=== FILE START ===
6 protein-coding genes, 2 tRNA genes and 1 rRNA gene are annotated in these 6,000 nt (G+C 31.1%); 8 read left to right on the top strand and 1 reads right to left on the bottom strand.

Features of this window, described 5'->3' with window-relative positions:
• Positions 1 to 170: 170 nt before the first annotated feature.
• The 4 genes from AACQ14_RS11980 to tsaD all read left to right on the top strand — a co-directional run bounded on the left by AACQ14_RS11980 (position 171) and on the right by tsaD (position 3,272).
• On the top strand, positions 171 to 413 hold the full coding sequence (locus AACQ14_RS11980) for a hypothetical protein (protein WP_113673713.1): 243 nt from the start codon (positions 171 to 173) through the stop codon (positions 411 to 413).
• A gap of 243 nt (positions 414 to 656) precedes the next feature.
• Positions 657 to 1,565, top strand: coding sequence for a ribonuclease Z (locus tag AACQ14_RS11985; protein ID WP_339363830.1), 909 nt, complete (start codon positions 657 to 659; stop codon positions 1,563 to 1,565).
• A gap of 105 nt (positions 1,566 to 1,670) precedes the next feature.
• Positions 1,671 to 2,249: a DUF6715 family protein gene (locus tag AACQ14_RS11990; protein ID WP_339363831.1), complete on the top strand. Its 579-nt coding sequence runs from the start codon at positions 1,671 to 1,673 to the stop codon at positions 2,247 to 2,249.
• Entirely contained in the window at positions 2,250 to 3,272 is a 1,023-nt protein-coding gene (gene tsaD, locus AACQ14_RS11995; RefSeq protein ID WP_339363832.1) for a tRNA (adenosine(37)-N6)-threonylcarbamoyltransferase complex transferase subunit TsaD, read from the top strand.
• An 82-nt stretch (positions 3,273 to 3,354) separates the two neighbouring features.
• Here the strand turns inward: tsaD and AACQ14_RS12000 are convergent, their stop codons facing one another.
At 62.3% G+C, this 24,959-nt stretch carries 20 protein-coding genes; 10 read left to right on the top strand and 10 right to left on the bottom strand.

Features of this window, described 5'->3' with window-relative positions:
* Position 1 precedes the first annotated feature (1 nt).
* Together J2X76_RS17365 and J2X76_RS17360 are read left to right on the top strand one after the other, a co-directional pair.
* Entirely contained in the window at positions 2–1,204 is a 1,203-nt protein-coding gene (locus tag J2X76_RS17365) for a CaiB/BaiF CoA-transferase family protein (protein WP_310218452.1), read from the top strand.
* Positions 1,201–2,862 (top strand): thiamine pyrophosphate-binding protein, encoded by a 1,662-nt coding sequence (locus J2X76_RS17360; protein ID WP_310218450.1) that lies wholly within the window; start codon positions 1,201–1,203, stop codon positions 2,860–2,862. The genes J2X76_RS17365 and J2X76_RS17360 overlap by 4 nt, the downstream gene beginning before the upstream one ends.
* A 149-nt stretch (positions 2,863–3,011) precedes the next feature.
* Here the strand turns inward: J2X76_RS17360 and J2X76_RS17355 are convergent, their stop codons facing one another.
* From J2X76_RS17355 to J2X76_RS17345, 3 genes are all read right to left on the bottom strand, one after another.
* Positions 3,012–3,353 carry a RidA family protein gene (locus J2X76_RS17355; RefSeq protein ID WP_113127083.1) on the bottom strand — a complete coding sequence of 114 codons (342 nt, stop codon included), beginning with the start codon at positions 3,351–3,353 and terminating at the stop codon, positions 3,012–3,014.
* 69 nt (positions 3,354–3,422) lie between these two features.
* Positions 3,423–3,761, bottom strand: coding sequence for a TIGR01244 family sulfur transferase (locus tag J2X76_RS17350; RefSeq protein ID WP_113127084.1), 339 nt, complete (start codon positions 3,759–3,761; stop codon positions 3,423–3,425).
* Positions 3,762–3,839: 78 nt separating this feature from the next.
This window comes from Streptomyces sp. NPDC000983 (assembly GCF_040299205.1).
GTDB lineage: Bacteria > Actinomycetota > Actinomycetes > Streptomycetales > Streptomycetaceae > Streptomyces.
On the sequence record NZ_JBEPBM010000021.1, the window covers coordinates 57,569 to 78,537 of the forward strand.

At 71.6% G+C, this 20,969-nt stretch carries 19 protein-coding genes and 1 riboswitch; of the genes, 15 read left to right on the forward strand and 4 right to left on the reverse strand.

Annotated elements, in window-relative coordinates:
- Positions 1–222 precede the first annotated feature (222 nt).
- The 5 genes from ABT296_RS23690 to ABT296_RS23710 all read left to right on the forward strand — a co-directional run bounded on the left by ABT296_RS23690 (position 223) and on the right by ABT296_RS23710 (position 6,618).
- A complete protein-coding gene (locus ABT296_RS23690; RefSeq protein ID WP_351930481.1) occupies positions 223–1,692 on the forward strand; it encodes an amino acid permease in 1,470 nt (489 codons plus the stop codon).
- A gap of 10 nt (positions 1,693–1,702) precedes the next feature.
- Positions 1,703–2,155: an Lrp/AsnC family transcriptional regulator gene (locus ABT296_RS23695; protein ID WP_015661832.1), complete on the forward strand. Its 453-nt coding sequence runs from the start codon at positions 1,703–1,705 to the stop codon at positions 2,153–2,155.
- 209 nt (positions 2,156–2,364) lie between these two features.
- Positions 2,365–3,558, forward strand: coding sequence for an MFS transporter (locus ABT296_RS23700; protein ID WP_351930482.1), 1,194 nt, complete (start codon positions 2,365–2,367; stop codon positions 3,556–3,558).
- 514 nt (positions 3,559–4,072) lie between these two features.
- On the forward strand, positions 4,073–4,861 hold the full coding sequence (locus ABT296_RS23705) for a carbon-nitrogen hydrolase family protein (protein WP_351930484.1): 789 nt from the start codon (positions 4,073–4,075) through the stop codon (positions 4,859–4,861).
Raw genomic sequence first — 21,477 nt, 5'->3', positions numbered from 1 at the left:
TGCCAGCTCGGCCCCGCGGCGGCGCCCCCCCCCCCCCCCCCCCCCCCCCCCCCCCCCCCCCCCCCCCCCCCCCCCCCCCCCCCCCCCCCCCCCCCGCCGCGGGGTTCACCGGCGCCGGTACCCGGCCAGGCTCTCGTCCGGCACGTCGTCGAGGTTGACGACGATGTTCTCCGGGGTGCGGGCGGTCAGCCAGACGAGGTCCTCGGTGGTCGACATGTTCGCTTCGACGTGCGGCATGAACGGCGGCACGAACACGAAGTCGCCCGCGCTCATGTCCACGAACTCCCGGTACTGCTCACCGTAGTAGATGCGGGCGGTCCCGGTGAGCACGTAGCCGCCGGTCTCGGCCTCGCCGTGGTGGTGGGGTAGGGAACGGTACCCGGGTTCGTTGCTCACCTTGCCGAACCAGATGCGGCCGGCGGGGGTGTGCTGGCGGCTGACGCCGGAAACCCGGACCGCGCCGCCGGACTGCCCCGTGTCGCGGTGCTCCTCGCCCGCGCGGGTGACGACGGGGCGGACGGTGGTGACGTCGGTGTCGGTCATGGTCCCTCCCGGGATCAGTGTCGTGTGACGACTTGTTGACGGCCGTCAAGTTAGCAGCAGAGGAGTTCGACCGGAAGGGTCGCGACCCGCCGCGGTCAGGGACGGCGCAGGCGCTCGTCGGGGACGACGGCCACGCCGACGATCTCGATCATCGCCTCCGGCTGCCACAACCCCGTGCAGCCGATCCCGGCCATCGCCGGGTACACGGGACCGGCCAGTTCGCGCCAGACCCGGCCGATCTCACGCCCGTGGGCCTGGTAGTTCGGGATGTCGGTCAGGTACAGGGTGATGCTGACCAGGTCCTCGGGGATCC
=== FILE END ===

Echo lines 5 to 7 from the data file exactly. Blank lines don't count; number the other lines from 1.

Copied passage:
• On the top strand, positions 171 to 413 hold the full coding sequence (locus AACQ14_RS11980) for a hypothetical protein (protein WP_113673713.1): 243 nt from the start codon (positions 171 to 173) through the stop codon (positions 411 to 413).
• A gap of 243 nt (positions 414 to 656) precedes the next feature.
• Positions 657 to 1,565, top strand: coding sequence for a ribonuclease Z (locus tag AACQ14_RS11985; protein ID WP_339363830.1), 909 nt, complete (start codon positions 657 to 659; stop codon positions 1,563 to 1,565).